Crews again can't reach downed plane in Antarctica

Associated Press

WELLINGTON, New Zealand (AP) — For a second day, searchers have been unable to reach a plane believed to have crashed in an Antarctic mountain range while carrying three Canadians.

Hurricane-force winds and snow Friday prevented teams from getting to the plane. Its emergency locator started transmitting late Wednesday in mountains about 680 kilometers (420 miles) north of the South Pole.

Rescuers don't know if the men are alive. Their plane has survival gear including tents and food.

The locator stopped transmitting Thursday night and crews have been unable to establish radio contact. Rescuers say they will likely need to wait until Saturday for a break in the weather.

One man on the plane has been identified as Bob Heath from the Northwest Territories, an experienced pilot in both the Antarctic and Arctic. Rescuers say the other two men were also part of the flight crew and that no passengers were aboard.

The plane, a propeller-driven de Havilland Twin Otter, was flying from a U.S. station near the South Pole to an Italian research base in Terra Nova Bay. Rescuers believe it crashed in the Queen Alexandra mountain range at an elevation of about 3,900 meters (13,000 feet).

Winds of up to 90 knots (104 miles per hour) have continued in the area.

Steve Rendle, a spokesman for New Zealand's Rescue Coordination Centre, said rescue planes circled the area on Thursday and Friday but have been unable to spot the downed plane due to poor visibility. He said the battery on the locator beacon may have run out but that rescuers have a good fix on its location.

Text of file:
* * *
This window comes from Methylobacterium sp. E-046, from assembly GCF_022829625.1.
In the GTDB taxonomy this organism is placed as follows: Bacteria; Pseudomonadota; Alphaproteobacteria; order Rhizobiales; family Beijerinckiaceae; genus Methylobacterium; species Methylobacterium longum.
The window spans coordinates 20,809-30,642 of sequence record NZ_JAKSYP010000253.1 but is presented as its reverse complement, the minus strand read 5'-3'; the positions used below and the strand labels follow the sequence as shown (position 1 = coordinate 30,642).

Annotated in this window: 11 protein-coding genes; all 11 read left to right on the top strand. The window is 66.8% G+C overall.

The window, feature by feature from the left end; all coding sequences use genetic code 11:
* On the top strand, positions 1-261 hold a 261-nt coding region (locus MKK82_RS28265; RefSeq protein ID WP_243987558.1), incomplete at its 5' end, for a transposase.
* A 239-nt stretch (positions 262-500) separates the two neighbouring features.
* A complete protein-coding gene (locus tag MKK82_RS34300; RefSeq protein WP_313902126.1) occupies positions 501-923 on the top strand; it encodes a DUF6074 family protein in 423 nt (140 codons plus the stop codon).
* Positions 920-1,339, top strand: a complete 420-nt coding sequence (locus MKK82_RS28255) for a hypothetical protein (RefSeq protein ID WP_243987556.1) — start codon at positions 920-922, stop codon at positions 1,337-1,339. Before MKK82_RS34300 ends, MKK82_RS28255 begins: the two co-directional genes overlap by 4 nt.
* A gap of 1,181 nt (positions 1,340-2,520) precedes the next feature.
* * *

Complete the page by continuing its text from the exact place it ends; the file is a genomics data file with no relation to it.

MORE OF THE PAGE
He said winds of up to 90 knots (104 miles per hour) continued Friday in the area.

He said that when the weather clears, crews hope to establish a forward base at the Beardmore Glacier about 50 kilometers (30 miles) from the assumed crash site. He said there's a rudimentary runway and a fuel depot at the glacier.

But for now, two helicopters and a small plane remain at McMurdo Station, the main U.S. base about four hours' flight away. Rendle said the weather is forecast to improve Saturday and crews are hopeful they can reach the downed plane then. He said the elevation provides extra challenges for helicopter crews.

Heath's wife, Lucy Heath, told the Calgary Sun newspaper Thursday that she'd been called by airline officials and told "Bob's plane was down, and they were trying to reach it." She said she was just waiting for more news: "I'm so worried."

On the online networking site LinkedIn, Heath writes that he typically spends this time of year coaching and mentoring other pilots to upgrade their skills in polar regions.

The missing plane is owned and operated by Kenn Borek Air Ltd., a Canadian firm based in Calgary that charters aircraft to the U.S. Antarctic program. In a release, the National Science Foundation said the plane was flying in support of the Italian Antarctic program.

Authorities from New Zealand, Canada, the U.S. and Italy are working on the rescue operation.

Antarctica has no permanent residents, but several thousand people live there in the Southern Hemisphere summer as a number of countries send scientists and other staff to research stations. The U.S. runs the largest program, with about 850 staff at its McMurdo Station and another 200 at its Amundsen-Scott South Pole Station, where the Canadians' flight originated.

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